The Global Institute for Water Security (GIWS) at the University of Saskatchewan (USask) is the top water resources research institute in Canada and one of the most advanced hydrology research centres in the world. GIWS is dedicated to helping protect our precious freshwater resources needed for the world’s growing demand for sustainable food production, mitigating the risk of water-related disasters such as floods, droughts, and fires, predicting and forecasting extremes of global change through the use of advanced remote sensing and modelling techniques, and co-creating traditional knowledge with western science to empower Indigenous communities in protecting water health.

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Featured Events

Women Plus Water 2024 Lecture 3

Women Plus Water Lecture Series

Leveraging Water for Peace

In honour of World Water Day (March 22), please join host Dr. Isabela Battistello Espindola and guests Commissioner Adriana Reséndez Maldonado and Dr. Zodwa Dlamini for a conversation on water diplomacy and management around the world.

Thursday, March 14, 2024
12:30-1:30 pm CST
Online (Zoom)

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World Water Day @ USask

World Water Day @ USask

Join us in celebrating World Water Day and the exceptional water-related research happening at the University of Saskatchewan and beyond! All are welcome to attend.

Students, postdoctoral fellows, and early career researchers are invited to submit posters - prizes will be awarded!

Friday, March 22
1:30-5:00 pm CST
Convocation Hall, University of Saskatchewan
Online (Zoom)


Training & Programs

View water-related training and programs available at the University of Saskatchewan.

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Women Plus Water

The Global Institute for Water Security supports Women Plus Water - an international community which increases the visibility of women in water and engages people through an annual lecture series, an expert list, and mentorship opportunities to learn about the gendered impacts of water research, management, and decision-making.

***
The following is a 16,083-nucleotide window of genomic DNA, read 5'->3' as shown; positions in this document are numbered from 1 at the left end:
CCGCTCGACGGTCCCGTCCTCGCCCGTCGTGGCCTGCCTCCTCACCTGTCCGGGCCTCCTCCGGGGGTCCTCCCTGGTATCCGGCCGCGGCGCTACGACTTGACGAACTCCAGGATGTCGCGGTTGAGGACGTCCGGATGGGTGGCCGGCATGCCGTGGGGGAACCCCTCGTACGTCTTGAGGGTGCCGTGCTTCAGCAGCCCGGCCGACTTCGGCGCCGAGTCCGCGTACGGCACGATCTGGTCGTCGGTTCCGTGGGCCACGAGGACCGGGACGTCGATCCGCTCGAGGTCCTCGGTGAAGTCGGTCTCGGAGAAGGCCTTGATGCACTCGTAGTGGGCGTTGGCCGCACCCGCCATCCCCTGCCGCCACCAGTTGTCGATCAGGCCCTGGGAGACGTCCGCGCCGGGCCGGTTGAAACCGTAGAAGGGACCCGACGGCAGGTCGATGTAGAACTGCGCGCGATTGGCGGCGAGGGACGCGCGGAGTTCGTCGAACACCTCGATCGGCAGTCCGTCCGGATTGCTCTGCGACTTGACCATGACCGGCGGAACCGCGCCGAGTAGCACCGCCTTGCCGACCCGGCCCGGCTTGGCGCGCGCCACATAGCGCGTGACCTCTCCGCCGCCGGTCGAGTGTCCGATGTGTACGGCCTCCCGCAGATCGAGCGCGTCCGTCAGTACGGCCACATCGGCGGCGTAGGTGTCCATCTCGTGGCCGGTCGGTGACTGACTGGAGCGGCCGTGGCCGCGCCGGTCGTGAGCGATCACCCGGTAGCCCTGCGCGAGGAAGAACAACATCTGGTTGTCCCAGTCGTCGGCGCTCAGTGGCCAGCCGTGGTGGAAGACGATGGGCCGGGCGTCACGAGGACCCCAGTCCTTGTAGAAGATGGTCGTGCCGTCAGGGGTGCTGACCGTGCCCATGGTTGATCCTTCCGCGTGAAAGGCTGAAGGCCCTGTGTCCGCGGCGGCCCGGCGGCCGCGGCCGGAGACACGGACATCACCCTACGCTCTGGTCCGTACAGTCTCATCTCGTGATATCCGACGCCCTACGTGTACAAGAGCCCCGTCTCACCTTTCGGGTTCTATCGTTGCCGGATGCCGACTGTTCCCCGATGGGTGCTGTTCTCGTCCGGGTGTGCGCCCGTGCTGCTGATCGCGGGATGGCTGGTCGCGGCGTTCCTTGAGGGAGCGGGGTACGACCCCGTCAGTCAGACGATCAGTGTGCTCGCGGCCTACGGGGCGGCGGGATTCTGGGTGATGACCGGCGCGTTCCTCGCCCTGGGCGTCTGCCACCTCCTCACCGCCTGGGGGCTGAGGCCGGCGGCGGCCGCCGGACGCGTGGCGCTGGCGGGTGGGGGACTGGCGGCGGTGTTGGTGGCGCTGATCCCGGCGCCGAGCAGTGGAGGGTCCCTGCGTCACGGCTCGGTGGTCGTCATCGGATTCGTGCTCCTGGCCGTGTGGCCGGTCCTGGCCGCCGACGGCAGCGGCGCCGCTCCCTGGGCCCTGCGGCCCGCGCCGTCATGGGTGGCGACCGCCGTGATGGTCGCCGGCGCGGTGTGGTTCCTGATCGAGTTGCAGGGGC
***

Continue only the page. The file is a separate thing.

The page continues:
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Global Water Futures

The Global Institute for Water Security helps lead the Global Water Futures program and the GWF Observatories network.

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The Conversation Canada

conversation-logo.jpg Curated by professionals, the Conversation Canada is an independent source of news and views delivered directly to the public. The articles below are authored by faculty and students, involved in the Global Water Futures community.

How do snowflakes form? Is each snowflake really unique? Why is some snow light and fluffy or heavy? The amazing science of snow

Krystopher Chutko - University of Saskatchewan

Many a writer has mused about snowflakes as a natural work of art. Here’s a scientific look at the amazing nature of snowflakes and snow.

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Ripple effect: As global freshwater basins dry up, the threat to ecosystems and communities grows

Xander Huggins - University of Victoria

When people use freshwater beyond a physically sustainable rate, it sets off a cascade of impacts on ecosystems, people and the planet. These impacts include groundwater wells running dry, fish populations becoming stranded before they are able to spawn and protected wetland ecosystems turning into dry landscapes.

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